July 14, 2022 /
6.2 miles / 60.9 of 101 / new #3 of 7
After several days of Camp Gigi, I’m back on the trail, a new one for my Summer of 70 bucket list of seven!
I’m heading down the hill at 5am, already the days have shortened and it is barely dawn. I brake for three raccoons heading across the road, returning home after a night of scavenging. My favorite barista hasn’t been at the espresso kiosk for quite a while, but my pink-haired new favorite knows my order and that I’m going hiking. She asks me where I’m going and though she doesn’t know the trail, she nods in knowledge of the location.
I head out of town under the gaze of the full moon, and make the familiar exit onto highway 12 where the sky turns to cloud cover. There will be no sunrise across the prairie today. Something eye-catching is growing in the bulb farm fields in Mossyrock and I turn back and drive down the frontage road to check it out. I’m heading for a remote trail, and feel no push to arrive early, other than to avoid what promises to be a hot day. It looks like astilbe, and is beautiful beneath the clouds that have dropped to just above the ground.
The sky clears around Morton, and my favorite view before the road descends into Randle does not disappoint.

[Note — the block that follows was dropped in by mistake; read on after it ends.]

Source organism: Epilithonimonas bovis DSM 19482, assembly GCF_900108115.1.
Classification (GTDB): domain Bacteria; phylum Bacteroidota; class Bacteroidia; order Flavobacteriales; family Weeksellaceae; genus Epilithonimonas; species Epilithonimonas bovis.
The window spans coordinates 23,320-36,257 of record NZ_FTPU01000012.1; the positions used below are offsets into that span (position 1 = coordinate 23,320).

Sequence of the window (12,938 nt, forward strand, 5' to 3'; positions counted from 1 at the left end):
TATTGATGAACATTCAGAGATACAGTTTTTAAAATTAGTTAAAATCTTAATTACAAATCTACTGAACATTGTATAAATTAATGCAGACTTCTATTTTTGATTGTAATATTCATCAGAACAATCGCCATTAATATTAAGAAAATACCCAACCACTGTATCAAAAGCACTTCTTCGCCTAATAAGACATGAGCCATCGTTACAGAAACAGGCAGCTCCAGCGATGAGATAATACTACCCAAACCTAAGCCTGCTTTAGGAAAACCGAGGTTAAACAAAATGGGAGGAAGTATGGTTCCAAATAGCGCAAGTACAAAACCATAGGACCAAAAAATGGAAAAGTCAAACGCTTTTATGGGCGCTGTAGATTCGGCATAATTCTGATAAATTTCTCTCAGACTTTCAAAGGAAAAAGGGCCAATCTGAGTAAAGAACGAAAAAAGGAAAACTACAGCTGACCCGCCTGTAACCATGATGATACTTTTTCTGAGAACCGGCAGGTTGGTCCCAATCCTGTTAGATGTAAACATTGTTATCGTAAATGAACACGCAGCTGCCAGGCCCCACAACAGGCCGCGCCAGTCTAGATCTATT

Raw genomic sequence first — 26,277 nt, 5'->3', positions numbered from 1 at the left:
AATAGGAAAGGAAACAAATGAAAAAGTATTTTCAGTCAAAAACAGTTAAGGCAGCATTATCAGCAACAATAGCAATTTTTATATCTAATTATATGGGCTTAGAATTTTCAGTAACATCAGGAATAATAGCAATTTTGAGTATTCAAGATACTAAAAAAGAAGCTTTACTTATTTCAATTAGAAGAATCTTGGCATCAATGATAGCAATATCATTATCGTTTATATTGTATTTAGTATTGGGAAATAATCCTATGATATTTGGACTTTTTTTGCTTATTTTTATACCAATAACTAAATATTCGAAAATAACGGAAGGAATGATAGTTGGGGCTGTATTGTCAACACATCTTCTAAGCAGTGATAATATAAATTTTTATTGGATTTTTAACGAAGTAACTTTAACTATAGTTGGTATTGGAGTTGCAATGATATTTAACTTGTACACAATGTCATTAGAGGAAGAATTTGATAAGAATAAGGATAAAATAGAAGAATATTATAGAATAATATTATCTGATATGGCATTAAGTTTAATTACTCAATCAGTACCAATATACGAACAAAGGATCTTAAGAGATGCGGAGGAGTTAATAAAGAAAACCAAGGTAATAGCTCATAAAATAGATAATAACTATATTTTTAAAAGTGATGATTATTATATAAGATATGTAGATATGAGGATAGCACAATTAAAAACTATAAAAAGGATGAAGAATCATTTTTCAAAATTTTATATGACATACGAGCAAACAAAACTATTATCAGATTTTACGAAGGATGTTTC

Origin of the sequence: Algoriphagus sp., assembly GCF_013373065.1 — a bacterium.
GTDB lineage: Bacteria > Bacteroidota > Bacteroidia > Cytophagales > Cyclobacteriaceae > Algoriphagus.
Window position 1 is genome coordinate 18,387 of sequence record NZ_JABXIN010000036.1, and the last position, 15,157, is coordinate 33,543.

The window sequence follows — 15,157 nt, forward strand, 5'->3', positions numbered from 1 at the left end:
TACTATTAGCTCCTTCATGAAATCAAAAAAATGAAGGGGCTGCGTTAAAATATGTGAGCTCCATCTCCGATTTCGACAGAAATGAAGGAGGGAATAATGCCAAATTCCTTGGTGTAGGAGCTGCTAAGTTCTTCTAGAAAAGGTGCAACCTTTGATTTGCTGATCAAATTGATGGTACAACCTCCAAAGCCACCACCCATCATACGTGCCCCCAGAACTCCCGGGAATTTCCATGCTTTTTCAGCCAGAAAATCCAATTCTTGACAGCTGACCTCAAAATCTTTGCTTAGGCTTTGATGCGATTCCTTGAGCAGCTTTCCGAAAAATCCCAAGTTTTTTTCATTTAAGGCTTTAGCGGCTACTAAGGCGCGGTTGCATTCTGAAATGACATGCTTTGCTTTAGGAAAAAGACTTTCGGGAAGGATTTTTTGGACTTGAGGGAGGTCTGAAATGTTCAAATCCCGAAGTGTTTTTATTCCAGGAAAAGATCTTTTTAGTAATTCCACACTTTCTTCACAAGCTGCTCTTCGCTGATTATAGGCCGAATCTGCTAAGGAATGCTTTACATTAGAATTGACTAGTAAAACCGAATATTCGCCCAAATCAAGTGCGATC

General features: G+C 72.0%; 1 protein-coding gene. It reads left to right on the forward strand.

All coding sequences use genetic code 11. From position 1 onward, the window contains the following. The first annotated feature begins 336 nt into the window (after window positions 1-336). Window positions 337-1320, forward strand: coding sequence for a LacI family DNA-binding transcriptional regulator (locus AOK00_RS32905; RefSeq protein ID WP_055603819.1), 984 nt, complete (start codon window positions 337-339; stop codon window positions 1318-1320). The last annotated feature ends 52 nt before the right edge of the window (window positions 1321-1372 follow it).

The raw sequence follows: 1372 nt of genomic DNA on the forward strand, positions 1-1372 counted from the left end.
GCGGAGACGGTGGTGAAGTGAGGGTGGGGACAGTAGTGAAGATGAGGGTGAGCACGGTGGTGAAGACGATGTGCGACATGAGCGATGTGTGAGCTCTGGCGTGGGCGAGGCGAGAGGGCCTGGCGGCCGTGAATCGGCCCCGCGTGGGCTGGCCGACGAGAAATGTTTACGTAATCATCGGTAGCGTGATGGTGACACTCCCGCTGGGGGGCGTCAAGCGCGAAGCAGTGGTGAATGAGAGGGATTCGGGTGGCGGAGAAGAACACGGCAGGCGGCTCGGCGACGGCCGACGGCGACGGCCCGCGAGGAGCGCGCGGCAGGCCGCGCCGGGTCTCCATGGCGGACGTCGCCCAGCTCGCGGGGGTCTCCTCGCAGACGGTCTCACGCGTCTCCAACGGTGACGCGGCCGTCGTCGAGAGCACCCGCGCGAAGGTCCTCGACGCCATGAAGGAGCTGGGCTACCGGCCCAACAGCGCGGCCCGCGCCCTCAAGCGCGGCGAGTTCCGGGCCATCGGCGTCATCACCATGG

I pass my turn-off (on purpose) and continue to the Gifford-Pinchot NF ranger station to use the facilities and see if there is anything posted about snow where I’m camping next week. No. I’ll come back after my hike when they’re open.
After over-shooting the fourth turn from Randle (the WTA mileage was off, and I forget I have a screenshot of the Google maps directions, which are closer), I go from a wide gravel forest road to an almost cleared one-track one. There was no signage, and I’m not sure I’m on the right road. Then I remember my car navigation map. Geez. Yes, the right road. There are few potholes, but the many run-off ditches require slowdowns to almost no registered speed. I maneuver past blowdowns that aren’t quite off the track. It’s a slow six miles, and it’s 8:30 before I hit the trail.
There are no cars in the lot. On an unfamiliar and remote trail, I wish for a couple. I’m a little anxious (especially after a friend had a close encounter with a bear at not-remote Sunrise on Rainier), but as usual, once I’m on my way, all is well.
I knew it was a hybrid trail, used both by hikers and dirt bikes. Though I will not share the trail today, navigating the ruts on the inclines leaves my crone legs more tired and my crone lungs more breathless than they otherwise might have been.
(The white flower is a subalpine mariposa lily; I believe a first for me.)
It takes an hour and a half to hike the first brutal one and a half miles uphill through the second and third growth forest (fires in 1902 and 1918 opened the area up) to the first break onto a ridge. I see it coming and my step quickens. Svyatyy blyad’! (You’ll have to find Ukranian translation, because I don’t swear on the page. 🤣 ) Suffice it to say, it blows my mind.
The trail returns to the trees, and before long branches into three. The middle one is deeply rutted, but I have no idea which of the others is the preferred route, or where they even go. But the left fork has blue sky in the near distance, and I head for it like a hummingbird to red.
I skirt a couple of snow patches with avalanche and glacier lilies making their brave emergence.
Mt. Adams begins to raise her head above the near horizon. Oh my gawd.